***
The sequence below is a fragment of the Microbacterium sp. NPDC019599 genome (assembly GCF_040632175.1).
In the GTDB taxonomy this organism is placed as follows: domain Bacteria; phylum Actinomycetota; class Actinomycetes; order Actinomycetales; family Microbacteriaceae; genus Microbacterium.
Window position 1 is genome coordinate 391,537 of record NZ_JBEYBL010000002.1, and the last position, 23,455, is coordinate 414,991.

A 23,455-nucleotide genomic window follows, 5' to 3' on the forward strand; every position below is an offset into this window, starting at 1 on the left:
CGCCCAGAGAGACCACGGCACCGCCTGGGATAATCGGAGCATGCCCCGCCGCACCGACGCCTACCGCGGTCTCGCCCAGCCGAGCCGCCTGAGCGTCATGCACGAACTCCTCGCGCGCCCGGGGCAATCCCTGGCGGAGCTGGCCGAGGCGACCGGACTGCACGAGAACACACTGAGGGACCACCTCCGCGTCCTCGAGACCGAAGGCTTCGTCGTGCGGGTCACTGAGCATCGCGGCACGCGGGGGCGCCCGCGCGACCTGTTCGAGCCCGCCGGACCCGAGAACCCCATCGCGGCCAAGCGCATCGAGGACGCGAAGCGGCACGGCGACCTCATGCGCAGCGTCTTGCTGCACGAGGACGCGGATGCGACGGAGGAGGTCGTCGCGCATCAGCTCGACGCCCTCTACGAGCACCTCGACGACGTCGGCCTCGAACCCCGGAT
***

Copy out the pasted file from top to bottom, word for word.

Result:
The sequence below is a fragment of the Microbacterium sp. NPDC019599 genome (assembly GCF_040632175.1).
In the GTDB taxonomy this organism is placed as follows: domain Bacteria; phylum Actinomycetota; class Actinomycetes; order Actinomycetales; family Microbacteriaceae; genus Microbacterium.
Window position 1 is genome coordinate 391,537 of record NZ_JBEYBL010000002.1, and the last position, 23,455, is coordinate 414,991.

A 23,455-nucleotide genomic window follows, 5' to 3' on the forward strand; every position below is an offset into this window, starting at 1 on the left:
CGCCCAGAGAGACCACGGCACCGCCTGGGATAATCGGAGCATGCCCCGCCGCACCGACGCCTACCGCGGTCTCGCCCAGCCGAGCCGCCTGAGCGTCATGCACGAACTCCTCGCGCGCCCGGGGCAATCCCTGGCGGAGCTGGCCGAGGCGACCGGACTGCACGAGAACACACTGAGGGACCACCTCCGCGTCCTCGAGACCGAAGGCTTCGTCGTGCGGGTCACTGAGCATCGCGGCACGCGGGGGCGCCCGCGCGACCTGTTCGAGCCCGCCGGACCCGAGAACCCCATCGCGGCCAAGCGCATCGAGGACGCGAAGCGGCACGGCGACCTCATGCGCAGCGTCTTGCTGCACGAGGACGCGGATGCGACGGAGGAGGTCGTCGCGCATCAGCTCGACGCCCTCTACGAGCACCTCGACGACGTCGGCCTCGAACCCCGGAT